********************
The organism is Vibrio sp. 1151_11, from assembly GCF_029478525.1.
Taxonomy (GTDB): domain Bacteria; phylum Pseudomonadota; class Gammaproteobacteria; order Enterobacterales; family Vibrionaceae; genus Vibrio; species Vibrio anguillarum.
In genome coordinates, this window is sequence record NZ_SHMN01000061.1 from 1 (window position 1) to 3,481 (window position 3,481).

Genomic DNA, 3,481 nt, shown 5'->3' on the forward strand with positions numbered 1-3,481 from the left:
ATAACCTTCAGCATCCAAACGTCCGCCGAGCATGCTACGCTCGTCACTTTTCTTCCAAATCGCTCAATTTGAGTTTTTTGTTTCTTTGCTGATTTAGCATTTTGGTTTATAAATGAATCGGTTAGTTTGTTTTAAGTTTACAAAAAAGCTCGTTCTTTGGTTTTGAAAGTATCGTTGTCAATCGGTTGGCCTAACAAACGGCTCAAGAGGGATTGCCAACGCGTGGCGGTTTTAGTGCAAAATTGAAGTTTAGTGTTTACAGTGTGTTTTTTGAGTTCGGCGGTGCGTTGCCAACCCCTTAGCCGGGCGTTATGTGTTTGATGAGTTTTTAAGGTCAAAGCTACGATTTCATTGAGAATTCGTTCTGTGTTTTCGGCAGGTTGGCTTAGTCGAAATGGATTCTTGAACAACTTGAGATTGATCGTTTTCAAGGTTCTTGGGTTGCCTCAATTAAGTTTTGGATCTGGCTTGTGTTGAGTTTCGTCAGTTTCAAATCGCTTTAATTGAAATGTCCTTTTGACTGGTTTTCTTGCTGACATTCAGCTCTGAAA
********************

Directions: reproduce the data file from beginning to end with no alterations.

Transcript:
The organism is Vibrio sp. 1151_11, from assembly GCF_029478525.1.
Taxonomy (GTDB): domain Bacteria; phylum Pseudomonadota; class Gammaproteobacteria; order Enterobacterales; family Vibrionaceae; genus Vibrio; species Vibrio anguillarum.
In genome coordinates, this window is sequence record NZ_SHMN01000061.1 from 1 (window position 1) to 3,481 (window position 3,481).

Genomic DNA, 3,481 nt, shown 5'->3' on the forward strand with positions numbered 1-3,481 from the left:
ATAACCTTCAGCATCCAAACGTCCGCCGAGCATGCTACGCTCGTCACTTTTCTTCCAAATCGCTCAATTTGAGTTTTTTGTTTCTTTGCTGATTTAGCATTTTGGTTTATAAATGAATCGGTTAGTTTGTTTTAAGTTTACAAAAAAGCTCGTTCTTTGGTTTTGAAAGTATCGTTGTCAATCGGTTGGCCTAACAAACGGCTCAAGAGGGATTGCCAACGCGTGGCGGTTTTAGTGCAAAATTGAAGTTTAGTGTTTACAGTGTGTTTTTTGAGTTCGGCGGTGCGTTGCCAACCCCTTAGCCGGGCGTTATGTGTTTGATGAGTTTTTAAGGTCAAAGCTACGATTTCATTGAGAATTCGTTCTGTGTTTTCGGCAGGTTGGCTTAGTCGAAATGGATTCTTGAACAACTTGAGATTGATCGTTTTCAAGGTTCTTGGGTTGCCTCAATTAAGTTTTGGATCTGGCTTGTGTTGAGTTTCGTCAGTTTCAAATCGCTTTAATTGAAATGTCCTTTTGACTGGTTTTCTTGCTGACATTCAGCTCTGAAA